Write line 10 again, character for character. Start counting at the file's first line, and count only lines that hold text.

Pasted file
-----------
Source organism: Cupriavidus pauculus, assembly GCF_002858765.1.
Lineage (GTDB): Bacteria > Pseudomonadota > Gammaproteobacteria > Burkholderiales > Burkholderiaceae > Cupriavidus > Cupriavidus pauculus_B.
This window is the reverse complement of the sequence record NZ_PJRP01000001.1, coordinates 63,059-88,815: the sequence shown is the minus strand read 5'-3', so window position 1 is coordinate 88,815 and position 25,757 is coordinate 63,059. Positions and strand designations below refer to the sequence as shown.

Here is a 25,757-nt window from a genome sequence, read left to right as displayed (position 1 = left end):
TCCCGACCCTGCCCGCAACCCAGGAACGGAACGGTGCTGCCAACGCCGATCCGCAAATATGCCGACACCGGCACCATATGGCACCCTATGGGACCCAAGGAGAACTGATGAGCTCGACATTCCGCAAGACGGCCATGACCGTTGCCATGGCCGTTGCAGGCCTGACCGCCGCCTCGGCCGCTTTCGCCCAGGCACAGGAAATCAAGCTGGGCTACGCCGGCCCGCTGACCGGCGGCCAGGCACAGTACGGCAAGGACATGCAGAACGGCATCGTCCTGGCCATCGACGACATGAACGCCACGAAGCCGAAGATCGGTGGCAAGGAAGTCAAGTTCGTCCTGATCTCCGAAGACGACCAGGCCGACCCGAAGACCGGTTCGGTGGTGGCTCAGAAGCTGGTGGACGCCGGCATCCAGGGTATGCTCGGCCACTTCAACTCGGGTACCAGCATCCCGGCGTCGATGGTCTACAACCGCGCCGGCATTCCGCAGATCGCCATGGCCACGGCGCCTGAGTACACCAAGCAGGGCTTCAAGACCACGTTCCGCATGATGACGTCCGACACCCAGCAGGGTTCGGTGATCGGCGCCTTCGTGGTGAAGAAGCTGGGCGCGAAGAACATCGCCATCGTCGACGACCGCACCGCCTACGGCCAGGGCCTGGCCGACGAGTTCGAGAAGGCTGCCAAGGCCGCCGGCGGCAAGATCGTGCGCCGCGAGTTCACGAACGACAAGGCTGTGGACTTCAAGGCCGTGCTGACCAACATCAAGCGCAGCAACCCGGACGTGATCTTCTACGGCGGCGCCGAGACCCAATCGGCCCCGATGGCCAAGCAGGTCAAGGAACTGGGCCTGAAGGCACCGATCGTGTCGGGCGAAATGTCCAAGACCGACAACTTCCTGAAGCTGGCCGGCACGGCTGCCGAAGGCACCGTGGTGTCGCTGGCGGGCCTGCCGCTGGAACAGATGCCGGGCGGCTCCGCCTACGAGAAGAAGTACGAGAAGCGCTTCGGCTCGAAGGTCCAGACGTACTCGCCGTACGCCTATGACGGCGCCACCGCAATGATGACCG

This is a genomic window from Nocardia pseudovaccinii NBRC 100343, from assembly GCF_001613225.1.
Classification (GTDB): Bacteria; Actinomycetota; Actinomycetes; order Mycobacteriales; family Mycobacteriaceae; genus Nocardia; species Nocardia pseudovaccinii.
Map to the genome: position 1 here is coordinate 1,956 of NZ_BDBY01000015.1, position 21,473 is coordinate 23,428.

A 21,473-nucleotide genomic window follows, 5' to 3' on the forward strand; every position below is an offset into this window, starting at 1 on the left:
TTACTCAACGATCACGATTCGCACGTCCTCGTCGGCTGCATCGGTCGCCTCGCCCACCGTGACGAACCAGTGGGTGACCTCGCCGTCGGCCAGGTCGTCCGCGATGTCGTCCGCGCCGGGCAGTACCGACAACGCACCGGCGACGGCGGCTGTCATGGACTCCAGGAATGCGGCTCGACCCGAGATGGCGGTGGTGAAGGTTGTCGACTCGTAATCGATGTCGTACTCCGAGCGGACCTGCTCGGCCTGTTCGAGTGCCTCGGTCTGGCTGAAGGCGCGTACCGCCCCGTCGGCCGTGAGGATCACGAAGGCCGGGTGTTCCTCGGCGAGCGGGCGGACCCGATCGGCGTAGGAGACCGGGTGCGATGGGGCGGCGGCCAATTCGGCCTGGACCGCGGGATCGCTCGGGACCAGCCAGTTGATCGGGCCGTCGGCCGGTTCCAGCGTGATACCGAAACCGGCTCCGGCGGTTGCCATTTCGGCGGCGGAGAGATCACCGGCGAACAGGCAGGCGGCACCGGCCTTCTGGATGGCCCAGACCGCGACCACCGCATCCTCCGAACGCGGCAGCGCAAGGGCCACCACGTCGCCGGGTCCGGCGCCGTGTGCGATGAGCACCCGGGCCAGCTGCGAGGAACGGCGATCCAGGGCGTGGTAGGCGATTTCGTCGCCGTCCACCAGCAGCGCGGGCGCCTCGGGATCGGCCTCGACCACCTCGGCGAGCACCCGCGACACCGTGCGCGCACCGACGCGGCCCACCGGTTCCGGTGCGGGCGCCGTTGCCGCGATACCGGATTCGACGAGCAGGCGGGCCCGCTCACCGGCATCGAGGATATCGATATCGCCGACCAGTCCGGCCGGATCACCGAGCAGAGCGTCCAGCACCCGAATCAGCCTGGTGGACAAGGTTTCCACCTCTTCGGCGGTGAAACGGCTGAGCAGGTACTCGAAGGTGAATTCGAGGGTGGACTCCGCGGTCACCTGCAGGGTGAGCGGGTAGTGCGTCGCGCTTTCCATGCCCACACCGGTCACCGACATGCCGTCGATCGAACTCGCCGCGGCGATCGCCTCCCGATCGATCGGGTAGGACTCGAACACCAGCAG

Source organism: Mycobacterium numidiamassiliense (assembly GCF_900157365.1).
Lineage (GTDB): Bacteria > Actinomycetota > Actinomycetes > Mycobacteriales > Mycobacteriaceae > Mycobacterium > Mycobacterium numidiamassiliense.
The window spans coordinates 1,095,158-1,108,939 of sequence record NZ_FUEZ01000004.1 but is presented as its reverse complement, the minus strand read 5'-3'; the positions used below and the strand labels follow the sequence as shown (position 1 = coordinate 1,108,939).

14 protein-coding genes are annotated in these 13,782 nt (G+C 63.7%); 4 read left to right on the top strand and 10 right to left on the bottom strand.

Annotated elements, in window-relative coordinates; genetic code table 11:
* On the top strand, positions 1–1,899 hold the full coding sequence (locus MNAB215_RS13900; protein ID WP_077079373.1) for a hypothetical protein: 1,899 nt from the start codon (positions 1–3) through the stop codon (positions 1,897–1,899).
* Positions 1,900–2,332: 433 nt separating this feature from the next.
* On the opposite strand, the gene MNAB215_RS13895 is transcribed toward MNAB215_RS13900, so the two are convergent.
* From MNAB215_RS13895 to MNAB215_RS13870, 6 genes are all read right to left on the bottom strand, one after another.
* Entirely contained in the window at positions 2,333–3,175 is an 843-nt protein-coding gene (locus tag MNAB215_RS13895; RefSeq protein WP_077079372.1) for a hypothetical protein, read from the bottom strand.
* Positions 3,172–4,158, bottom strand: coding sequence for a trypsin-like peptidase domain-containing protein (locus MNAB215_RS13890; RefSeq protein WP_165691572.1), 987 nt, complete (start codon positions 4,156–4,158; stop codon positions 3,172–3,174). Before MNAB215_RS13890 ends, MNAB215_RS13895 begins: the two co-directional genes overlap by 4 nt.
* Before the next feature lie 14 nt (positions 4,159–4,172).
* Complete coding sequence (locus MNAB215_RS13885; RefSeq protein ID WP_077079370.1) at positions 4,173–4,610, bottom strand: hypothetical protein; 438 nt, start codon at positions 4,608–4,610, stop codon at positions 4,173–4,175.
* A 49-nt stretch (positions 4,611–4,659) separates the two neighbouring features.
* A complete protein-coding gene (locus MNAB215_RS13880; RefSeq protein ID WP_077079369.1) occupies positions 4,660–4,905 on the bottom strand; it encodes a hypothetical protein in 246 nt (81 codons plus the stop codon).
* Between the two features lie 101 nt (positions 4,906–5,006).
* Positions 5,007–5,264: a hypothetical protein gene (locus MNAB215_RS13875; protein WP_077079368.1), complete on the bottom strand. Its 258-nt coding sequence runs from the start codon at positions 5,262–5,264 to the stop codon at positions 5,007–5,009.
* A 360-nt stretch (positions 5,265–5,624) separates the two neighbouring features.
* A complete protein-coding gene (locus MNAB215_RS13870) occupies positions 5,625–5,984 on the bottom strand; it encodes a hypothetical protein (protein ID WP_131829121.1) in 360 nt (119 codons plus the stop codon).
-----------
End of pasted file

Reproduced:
TTACTCAACGATCACGATTCGCACGTCCTCGTCGGCTGCATCGGTCGCCTCGCCCACCGTGACGAACCAGTGGGTGACCTCGCCGTCGGCCAGGTCGTCCGCGATGTCGTCCGCGCCGGGCAGTACCGACAACGCACCGGCGACGGCGGCTGTCATGGACTCCAGGAATGCGGCTCGACCCGAGATGGCGGTGGTGAAGGTTGTCGACTCGTAATCGATGTCGTACTCCGAGCGGACCTGCTCGGCCTGTTCGAGTGCCTCGGTCTGGCTGAAGGCGCGTACCGCCCCGTCGGCCGTGAGGATCACGAAGGCCGGGTGTTCCTCGGCGAGCGGGCGGACCCGATCGGCGTAGGAGACCGGGTGCGATGGGGCGGCGGCCAATTCGGCCTGGACCGCGGGATCGCTCGGGACCAGCCAGTTGATCGGGCCGTCGGCCGGTTCCAGCGTGATACCGAAACCGGCTCCGGCGGTTGCCATTTCGGCGGCGGAGAGATCACCGGCGAACAGGCAGGCGGCACCGGCCTTCTGGATGGCCCAGACCGCGACCACCGCATCCTCCGAACGCGGCAGCGCAAGGGCCACCACGTCGCCGGGTCCGGCGCCGTGTGCGATGAGCACCCGGGCCAGCTGCGAGGAACGGCGATCCAGGGCGTGGTAGGCGATTTCGTCGCCGTCCACCAGCAGCGCGGGCGCCTCGGGATCGGCCTCGACCACCTCGGCGAGCACCCGCGACACCGTGCGCGCACCGACGCGGCCCACCGGTTCCGGTGCGGGCGCCGTTGCCGCGATACCGGATTCGACGAGCAGGCGGGCCCGCTCACCGGCATCGAGGATATCGATATCGCCGACCAGTCCGGCCGGATCACCGAGCAGAGCGTCCAGCACCCGAATCAGCCTGGTGGACAAGGTTTCCACCTCTTCGGCGGTGAAACGGCTGAGCAGGTACTCGAAGGTGAATTCGAGGGTGGACTCCGCGGTCACCTGCAGGGTGAGCGGGTAGTGCGTCGCGCTTTCCATGCCCACACCGGTCACCGACATGCCGTCGATCGAACTCGCCGCGGCGATCGCCTCCCGATCGATCGGGTAGGACTCGAACACCAGCAG